The Buffalo Zoo has been taking steps to add to what is already a gleaming attraction in downtown Buffalo. According to the Buffalo News, the Zoo is preparing to seriously invest in a pair of projects.
From the news:
Construction is slated to begin in July on the first phase of the project, a $4 million plan to turn a 1940s barn near the zoo’s parking lot into a new entrance plaza. The zoo hopes to complete that portion of the project by April 2013.
Whether construction on the second phase of the project — a $14 million plan to build a new arctic habitat with expanded polar bear exhibits — will begin in June 2013 will depend on the zoo’s ability to raise the rest of the money for the project.
Creating a new entrance plaza is long overdue for the Zoo (rhyming is fun). The current entrance is far too small and cramped. Without many in-depth details, I would imagine that the new plaza will have a far greater spread and provide more of a grand entryway.
I’m fearful that the plaza entrance won’t even get off the ground, however. The News detailed that a barn from the 1940s will be part of the project. I can only imagine the uproar in the preservation community if this barn is to be razed to make way for such a project. After all, progress is not as important as preserving every brick laid prior to 1960. Of course, the barn is part of the adaptive re-use of the project as seen in the project proposal. I have to say it is quite understated, but interestingly attractive at the same time.
The more important of the two projects detailed by the News is the new arctic environment that would include an expanded polar bear exhibit. However, it would seem there are some hurdles left to clear in terms of funding. What is more concerning is the fact that the Zoo could lose their two polar bears if the construction of the new exhibit doesn’t get off the ground.
In the grand scheme of things, losing a pair of polar bears wouldn’t be the worst thing that has ever happened to the city. However, it would be par for the course with the way this city operates with development projects.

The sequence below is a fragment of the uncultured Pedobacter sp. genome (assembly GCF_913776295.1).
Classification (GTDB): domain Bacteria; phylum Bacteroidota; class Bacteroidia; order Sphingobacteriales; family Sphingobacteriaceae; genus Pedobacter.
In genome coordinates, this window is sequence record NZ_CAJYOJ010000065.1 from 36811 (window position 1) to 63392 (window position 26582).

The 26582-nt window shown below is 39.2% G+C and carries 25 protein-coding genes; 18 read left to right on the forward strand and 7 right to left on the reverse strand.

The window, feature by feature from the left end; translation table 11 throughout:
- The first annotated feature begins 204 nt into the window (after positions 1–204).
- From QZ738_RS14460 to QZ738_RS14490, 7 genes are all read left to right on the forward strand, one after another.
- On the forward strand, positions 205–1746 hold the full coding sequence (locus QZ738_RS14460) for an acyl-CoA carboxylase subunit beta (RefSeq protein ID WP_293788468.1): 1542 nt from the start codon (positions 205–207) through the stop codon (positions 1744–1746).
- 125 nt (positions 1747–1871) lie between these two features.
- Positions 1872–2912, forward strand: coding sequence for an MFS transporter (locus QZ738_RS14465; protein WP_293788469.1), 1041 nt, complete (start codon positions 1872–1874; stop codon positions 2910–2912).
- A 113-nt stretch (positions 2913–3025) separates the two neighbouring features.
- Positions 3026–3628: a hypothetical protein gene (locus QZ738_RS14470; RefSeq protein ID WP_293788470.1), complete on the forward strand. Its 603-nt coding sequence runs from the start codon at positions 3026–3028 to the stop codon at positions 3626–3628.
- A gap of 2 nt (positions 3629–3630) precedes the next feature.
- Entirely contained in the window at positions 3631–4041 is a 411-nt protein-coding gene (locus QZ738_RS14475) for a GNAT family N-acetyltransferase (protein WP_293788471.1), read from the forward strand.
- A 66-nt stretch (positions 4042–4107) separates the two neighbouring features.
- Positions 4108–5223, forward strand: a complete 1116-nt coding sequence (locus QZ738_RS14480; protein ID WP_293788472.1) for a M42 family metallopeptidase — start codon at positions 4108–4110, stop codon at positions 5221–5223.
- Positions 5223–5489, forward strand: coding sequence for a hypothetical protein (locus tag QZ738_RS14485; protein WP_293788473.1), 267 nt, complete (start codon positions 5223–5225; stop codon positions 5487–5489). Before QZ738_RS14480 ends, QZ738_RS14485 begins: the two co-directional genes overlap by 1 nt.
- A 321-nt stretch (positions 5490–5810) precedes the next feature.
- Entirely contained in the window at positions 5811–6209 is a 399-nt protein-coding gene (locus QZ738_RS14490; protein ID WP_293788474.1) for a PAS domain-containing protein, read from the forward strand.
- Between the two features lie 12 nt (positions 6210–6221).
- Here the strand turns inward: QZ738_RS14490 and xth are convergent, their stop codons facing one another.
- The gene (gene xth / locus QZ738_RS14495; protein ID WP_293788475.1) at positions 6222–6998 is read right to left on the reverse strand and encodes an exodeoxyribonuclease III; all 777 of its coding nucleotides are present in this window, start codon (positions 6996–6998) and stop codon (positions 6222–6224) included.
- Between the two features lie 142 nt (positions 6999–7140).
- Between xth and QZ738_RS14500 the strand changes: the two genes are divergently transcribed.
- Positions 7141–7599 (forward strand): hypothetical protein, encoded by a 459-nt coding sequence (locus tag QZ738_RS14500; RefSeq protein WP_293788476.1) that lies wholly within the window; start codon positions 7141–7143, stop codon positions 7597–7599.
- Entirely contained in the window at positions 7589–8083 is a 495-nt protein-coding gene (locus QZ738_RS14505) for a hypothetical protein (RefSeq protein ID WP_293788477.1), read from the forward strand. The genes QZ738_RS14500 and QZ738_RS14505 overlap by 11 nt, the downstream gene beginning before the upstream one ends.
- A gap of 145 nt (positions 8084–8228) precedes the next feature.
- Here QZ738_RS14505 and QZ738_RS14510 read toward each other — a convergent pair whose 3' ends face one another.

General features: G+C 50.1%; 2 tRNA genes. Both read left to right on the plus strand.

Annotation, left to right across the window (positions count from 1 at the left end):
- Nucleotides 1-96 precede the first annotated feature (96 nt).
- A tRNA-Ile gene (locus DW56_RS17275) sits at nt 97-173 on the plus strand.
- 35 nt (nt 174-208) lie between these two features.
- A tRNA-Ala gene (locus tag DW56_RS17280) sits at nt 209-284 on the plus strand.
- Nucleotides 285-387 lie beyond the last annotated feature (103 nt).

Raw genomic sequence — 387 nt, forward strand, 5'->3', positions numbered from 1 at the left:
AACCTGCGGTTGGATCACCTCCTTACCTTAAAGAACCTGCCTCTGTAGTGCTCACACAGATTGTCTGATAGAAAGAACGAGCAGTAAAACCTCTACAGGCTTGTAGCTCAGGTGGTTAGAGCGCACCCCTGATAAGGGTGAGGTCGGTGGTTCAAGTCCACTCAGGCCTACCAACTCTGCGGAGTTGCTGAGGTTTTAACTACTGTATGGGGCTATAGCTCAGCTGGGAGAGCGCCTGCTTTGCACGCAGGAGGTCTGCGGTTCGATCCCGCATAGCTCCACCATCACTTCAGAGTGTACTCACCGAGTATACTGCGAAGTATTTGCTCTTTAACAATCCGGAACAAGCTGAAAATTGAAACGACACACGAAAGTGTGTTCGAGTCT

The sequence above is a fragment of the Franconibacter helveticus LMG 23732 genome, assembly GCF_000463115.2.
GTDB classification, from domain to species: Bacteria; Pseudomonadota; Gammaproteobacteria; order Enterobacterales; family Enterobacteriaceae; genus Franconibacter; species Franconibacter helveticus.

It is imperative that the necessary funding is given to the Zoo for this project. Cities like Buffalo have much larger and impressive zoos. However, the Buffalo Zoo has begun to take steps to remedy the situation. Despite being landlocked, the addition of Otter Creek, Sea Lion Cove and the M&T Bank Rainforest has brought modern exhibits to North America’s second-oldest urban zoo.
Even if the project sounds like a Gatorade flavor (Arctic Edge), it needs to get the necessary funding. The Zoo needs to remain a viable attraction; I don’t think it could do so with an unfinished construction project and two missing polar bears. If two major attractions are moved and never returned, it will just make our city that much more embarrassing.
The project itself is tremendous. The space provided to the bears alone is impressive and the additional habitat space is quite similar to how the rainforest is laid out. The Zoo’s future page (link below) details a number of other plans that show an impressive direction for one of Buffalo’s greatest assets.
Obviously this is a major undertaking. According to the story, the Zoo needs $6 million to finish the funding for the project. Where that money is going to come from is a mystery, but the County Legislature could certainly get the ball rolling by allocating more funds to the project.
What is exciting about this proposed plan is the continued dedication to improving the Zoo. There are some fantastic areas the Zoo currently boasts. There are also some serious deficiencies throughout the complex. Obviously the Zoo has begun to take steps to remedy this scenario. Now they just need the proper support to ensure the necessary steps can be taken.
Ultimately there should be action taken to expand the Zoo further into Delaware Park. I know that will enrage some, but expansion is probably necessary to allow the Zoo to stay competitive. Some of the proposed projects they have in mind are very interesting. I can only imagine how great the Zoo would be with even more space to build additional state-of-the-art enclosures. Perhaps down the line we will see a Zoo with expanded grazing habitats for the giraffes and elephants (turns out a similar project is already in the works) and expanded living space for the big cats as well. But that would all be well down the line.
For now, the next step is an obvious one. The necessary support just needs to be provided.